As many fantastic ideas about the world of books crammed into a story as possible. See my full review here!

The Rain Wilds Chronicles by Robin Hobb (July 2016)

About half of the story is good. The parts of the books dedicated to the dragons' struggle to the city in their memories and overcoming their deformities was great! The parts about the humans and their various depressing relationships, not so much. See my full review here!

Age of Myth by Michael Sullivan (July 2016)

Loved this one, too! One of my new favorite authors. See my full review here!

Stormdancer by Jay Kristoff (Aug. 2016)

A fun blend of steampunk, and feudal Japan! See my full review here!

Theft of Swords by Michael Sullivan (Aug. 2016)

Two books in one, loosely connected by characters and swords. I have yet to be disappointed by Sullivan! See my full review here!

League of Dragons by Naomi Novik (Aug. 2016)

A satisfying conclusion to the Temeraire series! So much better than Uprooted.

The Waking Fire by Anthony Ryan (Sept. 2016)

Another great dragons story! Ryan has a refreshing take on the concept of ingesting drake's blood, and the setting--particularly the lost civilization in the jungle, was well developed and interesting.

A Natural History of Dragons and The Tropic of Serpents by Marie Brennan (October 2016)

Enjoyable, although the narrator removes much of the drive and emotional investment. See my full review here!

One of Our Thursdays Is Missing by Jasper Fforde (Oct. 2016)

More convoluted language barely decipherable as a plot. Still fun if you're a book nerd.

Servant of a Dark God by John Brown (Oct. 2016)

It was certainly dark, but I can't say I really enjoyed it. Face paced, but too dominated by ideas of betrayal, ignorance, and hopelessness. Ended well enough, but not as decisively as would make it pleasurable.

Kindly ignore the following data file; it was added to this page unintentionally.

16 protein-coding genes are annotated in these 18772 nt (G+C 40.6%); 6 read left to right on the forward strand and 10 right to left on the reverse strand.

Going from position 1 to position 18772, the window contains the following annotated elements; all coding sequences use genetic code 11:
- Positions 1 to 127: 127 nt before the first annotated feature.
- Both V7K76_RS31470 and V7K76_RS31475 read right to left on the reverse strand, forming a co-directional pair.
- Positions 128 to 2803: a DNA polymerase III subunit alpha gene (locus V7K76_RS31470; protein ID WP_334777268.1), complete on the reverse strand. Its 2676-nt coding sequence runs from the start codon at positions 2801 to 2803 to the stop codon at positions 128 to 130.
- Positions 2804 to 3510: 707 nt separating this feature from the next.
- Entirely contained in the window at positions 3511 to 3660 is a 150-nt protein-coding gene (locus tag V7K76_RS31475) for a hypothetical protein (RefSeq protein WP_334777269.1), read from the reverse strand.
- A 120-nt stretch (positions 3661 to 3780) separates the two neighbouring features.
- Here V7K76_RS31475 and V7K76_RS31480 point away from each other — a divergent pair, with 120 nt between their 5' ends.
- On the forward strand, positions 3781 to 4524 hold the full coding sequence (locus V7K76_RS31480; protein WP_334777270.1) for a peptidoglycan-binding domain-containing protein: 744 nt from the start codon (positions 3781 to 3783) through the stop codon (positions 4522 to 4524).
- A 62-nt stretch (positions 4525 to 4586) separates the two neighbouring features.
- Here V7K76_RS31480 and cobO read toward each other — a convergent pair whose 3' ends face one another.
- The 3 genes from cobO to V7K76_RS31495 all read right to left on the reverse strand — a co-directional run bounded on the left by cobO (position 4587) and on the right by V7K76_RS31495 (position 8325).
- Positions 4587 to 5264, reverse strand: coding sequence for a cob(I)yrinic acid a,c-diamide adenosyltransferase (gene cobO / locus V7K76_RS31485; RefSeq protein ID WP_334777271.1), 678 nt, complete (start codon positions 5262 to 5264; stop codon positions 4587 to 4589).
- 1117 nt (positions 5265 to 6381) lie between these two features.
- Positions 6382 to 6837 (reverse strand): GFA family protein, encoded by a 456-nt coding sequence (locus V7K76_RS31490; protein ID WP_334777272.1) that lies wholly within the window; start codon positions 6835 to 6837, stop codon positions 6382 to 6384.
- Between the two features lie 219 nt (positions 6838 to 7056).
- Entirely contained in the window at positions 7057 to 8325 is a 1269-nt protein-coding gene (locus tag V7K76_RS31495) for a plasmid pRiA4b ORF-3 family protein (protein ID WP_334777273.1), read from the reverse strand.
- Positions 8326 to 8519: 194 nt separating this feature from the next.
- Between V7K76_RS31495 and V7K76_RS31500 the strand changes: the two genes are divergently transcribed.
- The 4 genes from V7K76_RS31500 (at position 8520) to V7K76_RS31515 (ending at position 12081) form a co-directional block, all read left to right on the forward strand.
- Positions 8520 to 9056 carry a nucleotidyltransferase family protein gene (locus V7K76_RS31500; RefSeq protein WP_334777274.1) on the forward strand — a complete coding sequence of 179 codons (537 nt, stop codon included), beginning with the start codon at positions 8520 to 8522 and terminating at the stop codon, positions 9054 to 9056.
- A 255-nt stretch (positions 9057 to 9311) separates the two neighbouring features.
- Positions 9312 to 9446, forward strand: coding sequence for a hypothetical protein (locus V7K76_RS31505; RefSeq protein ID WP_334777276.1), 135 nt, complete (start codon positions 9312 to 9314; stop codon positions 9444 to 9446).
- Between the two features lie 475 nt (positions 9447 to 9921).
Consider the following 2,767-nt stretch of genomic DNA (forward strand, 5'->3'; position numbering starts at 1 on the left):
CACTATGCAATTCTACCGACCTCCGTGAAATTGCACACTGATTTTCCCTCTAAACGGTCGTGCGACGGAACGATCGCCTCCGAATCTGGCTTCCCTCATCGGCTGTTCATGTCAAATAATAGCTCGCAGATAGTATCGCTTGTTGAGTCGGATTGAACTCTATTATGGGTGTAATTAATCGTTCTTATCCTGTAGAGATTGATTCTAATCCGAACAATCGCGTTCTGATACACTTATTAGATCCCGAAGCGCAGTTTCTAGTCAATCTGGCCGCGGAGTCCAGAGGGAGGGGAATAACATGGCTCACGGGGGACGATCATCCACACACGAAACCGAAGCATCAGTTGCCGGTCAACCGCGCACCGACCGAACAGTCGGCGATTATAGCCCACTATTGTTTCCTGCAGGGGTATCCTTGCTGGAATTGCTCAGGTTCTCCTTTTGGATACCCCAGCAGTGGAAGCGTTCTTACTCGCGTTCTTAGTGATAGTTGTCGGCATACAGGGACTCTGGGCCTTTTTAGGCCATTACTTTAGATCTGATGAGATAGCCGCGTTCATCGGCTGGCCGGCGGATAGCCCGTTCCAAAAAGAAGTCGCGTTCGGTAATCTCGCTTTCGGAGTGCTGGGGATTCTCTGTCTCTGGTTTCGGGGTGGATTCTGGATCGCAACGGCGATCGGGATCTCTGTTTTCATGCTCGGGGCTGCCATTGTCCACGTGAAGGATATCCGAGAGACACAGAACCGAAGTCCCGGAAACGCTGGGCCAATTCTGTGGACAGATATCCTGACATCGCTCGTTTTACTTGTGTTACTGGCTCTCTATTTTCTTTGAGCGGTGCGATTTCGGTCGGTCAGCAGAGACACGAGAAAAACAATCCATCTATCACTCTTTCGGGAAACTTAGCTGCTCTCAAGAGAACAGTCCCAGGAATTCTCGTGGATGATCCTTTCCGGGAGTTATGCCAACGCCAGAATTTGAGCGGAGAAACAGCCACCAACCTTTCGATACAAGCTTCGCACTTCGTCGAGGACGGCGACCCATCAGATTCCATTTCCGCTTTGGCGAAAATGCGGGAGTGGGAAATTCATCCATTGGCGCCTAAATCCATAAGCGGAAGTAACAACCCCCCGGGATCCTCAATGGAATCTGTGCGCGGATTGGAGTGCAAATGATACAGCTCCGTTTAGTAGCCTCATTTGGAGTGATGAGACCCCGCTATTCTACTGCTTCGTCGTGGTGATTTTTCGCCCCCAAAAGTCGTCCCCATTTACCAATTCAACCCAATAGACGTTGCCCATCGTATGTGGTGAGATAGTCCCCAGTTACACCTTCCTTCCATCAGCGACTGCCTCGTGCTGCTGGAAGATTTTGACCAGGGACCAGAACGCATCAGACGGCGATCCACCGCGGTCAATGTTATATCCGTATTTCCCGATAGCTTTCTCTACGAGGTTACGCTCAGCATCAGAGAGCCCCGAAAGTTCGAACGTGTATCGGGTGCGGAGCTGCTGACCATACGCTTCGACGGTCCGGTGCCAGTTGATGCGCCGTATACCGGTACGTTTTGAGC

Frankenstein by Mary Shelly (Nov. 2016)

Always a good reread!

Phantom of the Opera by Gaston Leroux (Nov. 2016)

I always enjoy how monsters are treated with more than horror in their original texts. Erik is given nearly as much admiration as hatred in this story. He isn't merely scary; he has some depth of character.

Non-Fiction (a small sample)

On Writing by Stephen King

"Starting with the questions and thematic concerns is a recipe for bad fiction. Good fiction always begins with the story and progresses to theme; it almost never begins with theme and progresses to story." (208).

Second Thoughts by David Galef

"But even with immediate rereading comes change, at the very least a loss of spontaneity, at the most a series of distortions that seem at odds with the structure of the text. The first losses are the surprises in the plot." (19)

"The sacred and Profane in Fantasy Writing: Who Gives a F--?" by T.O. Munro

"It may bother others more than it bothers me, but the f-bomb is just another word. The test of authorship is not whether to use it, but how to use it, for each word must fight to justify its place on the final printed page." (fantasy-faction.com)